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Pursuant to a legislative requirement, GAO reviewed the Federal Communications Commission's (FCC) new rule concerning the deregulation of equipment authorization requirements for digital devices. GAO found that: (1) the rule would create a new self-authorization process based on a manufacturer's or suppliers' compliance with FCC requirements and save the digital device industry approximately $250 million annually in administrative expenses; and (2) FCC complied with applicable requirements in promulgating the rule.

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Amendment of Parts 2 and 15 of the Federal Communication, OGC-96-21, July 2, 1996


July 2, 1996

The Honorable Larry Pressler Chairman The Honorable Ernest F. Hollings Ranking Minority Member Committee on Commerce, Science and Transportation United States Senate

The Honorable Thomas J. Bliley, Jr. Chairman The Honorable John D. Dingell Ranking Minority Member Committee on Commerce House of Representatives

Subject:Amendment of Parts 2 and 15 of the Federal Communication Commission Rules to Deregulate the Equipment Authorization Requirements for Digital Devices

Pursuant to section 801(a)(2)(A) of title 5, United States Code, this is our report on a major rule promulgated by Federal Communications Commission (FCC), entitled "Amendment of Parts 2 and 15 of the Commission's Rules to Deregulate the Equipment Authorization Requirements for Digital Devices" (ET Docket No. 95-19: FCC 96-208). We received the rule on May 30, 1996. It was published in the Federal Register as a final rule on June 19, 1996.

The FCC's Report and Order amending Parts 2 and 15 of Title 47 of the Code of Federal Regulations, deregulates the equipment authorization requirements for personal computers and peripherals. The Order provides for a new self-authorization process based on a manufacturer's or supplier's declaration of compliance with all FCC requirements. The original certification procedure required submission of a written application, test report and fee (and a device for testing in some cases) to the FCC laboratory. The FCC estimates that the new procedure will save industry approximately $250 million annually in administrative expenses.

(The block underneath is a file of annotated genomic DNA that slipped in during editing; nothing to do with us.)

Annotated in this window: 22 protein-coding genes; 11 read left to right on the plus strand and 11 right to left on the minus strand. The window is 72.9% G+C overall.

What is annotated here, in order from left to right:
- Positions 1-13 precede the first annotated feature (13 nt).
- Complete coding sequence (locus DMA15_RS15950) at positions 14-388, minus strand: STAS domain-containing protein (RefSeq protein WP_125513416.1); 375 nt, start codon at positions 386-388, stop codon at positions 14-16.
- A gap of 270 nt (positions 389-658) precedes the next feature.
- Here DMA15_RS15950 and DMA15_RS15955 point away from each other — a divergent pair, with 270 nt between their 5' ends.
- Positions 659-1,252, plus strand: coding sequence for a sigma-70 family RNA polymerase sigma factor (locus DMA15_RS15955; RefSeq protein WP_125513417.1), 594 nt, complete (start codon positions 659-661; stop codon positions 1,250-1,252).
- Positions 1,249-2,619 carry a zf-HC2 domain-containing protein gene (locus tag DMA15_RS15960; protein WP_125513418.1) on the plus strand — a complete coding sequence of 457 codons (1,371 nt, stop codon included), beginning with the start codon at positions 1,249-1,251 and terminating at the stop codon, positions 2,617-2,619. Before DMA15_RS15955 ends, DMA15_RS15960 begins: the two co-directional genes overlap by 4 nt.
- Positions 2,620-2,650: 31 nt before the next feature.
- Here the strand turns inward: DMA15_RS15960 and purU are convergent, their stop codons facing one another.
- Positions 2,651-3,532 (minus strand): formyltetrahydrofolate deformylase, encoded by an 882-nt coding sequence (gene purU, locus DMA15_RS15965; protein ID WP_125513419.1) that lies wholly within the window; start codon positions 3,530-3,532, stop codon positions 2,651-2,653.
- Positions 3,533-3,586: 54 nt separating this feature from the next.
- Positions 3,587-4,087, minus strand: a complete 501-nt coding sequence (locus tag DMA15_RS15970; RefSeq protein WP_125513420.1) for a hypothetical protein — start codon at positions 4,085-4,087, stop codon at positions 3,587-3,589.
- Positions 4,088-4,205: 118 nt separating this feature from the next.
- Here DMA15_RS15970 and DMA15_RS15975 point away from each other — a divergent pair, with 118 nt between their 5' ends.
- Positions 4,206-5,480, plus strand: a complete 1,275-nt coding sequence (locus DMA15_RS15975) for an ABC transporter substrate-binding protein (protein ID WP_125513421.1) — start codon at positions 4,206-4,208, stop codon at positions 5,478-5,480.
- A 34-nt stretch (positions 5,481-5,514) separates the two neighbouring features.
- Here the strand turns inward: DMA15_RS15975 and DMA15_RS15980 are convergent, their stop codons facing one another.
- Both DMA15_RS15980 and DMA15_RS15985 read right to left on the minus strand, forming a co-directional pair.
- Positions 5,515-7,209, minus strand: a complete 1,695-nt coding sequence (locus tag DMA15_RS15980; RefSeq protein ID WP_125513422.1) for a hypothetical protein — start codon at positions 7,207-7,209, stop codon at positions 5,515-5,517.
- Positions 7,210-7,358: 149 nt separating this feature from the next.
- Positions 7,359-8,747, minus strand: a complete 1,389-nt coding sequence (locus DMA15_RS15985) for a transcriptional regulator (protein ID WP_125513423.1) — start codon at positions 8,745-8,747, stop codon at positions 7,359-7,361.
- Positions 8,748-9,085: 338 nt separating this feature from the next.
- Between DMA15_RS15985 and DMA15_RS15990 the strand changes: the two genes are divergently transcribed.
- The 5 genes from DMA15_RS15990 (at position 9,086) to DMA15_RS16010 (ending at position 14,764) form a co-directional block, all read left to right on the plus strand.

Enclosed is our assessment of the FCC's compliance with the procedural steps required by section 801(a)(1)(B)(i) through (iv) of title 5 with respect to the rule. Our review indicates that the FCC complied with the applicable requirements.

If you have any questions about this report, please contact Alan Zuckerman, Assistant General Counsel, at (202) 512-4586. The official responsible for GAO evaluation work relating to the Federal Communications Commission is John Anderson, Director, Transportation and Telecommunications Issues. Mr. Anderson can be reached at (202) 512-8234.

Robert P. Murphy General Counsel


cc: Andrew S. Fishel, Managing Director Federal Communications Commission ENCLOSURE


(i) Cost-benefit analysis

The Commission indicated in its submission that it was not required to prepare a cost-benefit analysis of the rule.

(ii) Agency actions relevant to the Regulatory Flexibility Act, 5 U.S.C. 603-605, 607 and 609

Section 603: Initial regulatory flexibility analysis

Pursuant to section 603 of the Act, the Commission incorporated an Initial Regulatory Flexibility Analysis in it Notice of Proposed Rule Making. The Commission's Proposed Rule Making was published in the Federal Register, 61 Fed. Reg. 15116, March 22, 1995. Our review of the initial analysis indicates that the requirements of section 603 have been met. At that time, written comments on the proposal were requested. The Commission also reports that it forwarded a copy of its initial regulatory flexibility analysis to the Chief Counsel for Advocacy of the Small Business Administration (SBA) as required by the Act, and that the SBA did not file comments.